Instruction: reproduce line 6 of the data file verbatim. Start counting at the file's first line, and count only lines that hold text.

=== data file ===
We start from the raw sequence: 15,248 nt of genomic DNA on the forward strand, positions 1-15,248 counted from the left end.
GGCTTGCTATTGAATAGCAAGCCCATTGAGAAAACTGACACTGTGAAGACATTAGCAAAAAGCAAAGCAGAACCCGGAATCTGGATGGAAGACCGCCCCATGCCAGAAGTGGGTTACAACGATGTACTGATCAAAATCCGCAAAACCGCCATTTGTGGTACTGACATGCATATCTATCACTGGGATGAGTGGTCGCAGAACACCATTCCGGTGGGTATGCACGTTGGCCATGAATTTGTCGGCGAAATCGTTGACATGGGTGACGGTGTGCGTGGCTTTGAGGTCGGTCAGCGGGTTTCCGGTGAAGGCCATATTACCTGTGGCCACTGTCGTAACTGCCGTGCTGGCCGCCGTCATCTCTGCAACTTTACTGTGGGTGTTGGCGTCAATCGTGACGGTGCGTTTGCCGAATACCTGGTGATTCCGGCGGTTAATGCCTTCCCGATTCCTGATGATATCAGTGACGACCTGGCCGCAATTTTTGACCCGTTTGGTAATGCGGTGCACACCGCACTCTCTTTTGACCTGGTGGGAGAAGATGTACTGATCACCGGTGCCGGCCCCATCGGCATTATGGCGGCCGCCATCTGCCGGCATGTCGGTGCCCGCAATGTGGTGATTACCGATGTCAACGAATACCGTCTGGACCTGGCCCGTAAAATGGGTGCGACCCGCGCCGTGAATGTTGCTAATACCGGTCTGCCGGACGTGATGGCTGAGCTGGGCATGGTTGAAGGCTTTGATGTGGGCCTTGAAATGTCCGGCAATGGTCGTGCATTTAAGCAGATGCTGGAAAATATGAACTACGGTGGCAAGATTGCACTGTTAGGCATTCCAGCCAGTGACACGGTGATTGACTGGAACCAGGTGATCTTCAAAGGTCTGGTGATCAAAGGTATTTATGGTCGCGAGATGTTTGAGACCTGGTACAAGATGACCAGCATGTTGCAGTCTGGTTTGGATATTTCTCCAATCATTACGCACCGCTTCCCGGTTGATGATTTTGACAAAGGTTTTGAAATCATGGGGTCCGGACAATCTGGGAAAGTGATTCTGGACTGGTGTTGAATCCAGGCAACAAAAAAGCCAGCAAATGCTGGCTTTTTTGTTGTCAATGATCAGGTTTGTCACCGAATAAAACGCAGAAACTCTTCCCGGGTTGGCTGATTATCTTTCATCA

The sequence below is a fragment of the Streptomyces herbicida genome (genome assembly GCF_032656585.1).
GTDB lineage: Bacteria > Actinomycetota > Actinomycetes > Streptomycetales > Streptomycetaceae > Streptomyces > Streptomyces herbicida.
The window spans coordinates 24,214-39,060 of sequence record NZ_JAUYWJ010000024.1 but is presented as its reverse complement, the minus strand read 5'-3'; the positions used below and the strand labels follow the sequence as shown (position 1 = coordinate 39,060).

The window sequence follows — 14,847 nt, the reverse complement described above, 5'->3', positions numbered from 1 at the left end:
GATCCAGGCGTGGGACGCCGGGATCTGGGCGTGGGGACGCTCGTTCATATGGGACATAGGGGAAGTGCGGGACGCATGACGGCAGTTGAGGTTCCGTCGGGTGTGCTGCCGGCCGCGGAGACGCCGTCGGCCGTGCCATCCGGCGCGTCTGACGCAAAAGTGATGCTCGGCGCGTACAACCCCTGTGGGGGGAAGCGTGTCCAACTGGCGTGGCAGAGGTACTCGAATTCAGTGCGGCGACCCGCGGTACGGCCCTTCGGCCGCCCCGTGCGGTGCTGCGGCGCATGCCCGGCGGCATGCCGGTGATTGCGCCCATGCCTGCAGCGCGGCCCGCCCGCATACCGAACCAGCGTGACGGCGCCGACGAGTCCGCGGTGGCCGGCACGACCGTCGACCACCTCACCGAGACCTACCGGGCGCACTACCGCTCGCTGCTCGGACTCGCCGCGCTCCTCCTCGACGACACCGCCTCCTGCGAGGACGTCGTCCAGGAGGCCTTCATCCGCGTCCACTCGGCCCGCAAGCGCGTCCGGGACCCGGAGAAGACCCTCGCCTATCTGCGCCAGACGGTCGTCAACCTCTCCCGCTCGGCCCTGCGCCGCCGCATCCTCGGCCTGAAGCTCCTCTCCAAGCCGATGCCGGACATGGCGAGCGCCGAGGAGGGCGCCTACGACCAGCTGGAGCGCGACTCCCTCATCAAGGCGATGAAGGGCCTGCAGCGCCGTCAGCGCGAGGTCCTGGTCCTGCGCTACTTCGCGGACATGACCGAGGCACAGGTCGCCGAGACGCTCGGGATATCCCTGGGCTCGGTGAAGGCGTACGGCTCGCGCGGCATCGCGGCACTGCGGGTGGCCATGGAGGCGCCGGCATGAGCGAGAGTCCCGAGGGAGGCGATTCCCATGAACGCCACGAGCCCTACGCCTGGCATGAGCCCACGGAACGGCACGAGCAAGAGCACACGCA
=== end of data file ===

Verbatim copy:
The window sequence follows — 14,847 nt, the reverse complement described above, 5'->3', positions numbered from 1 at the left end: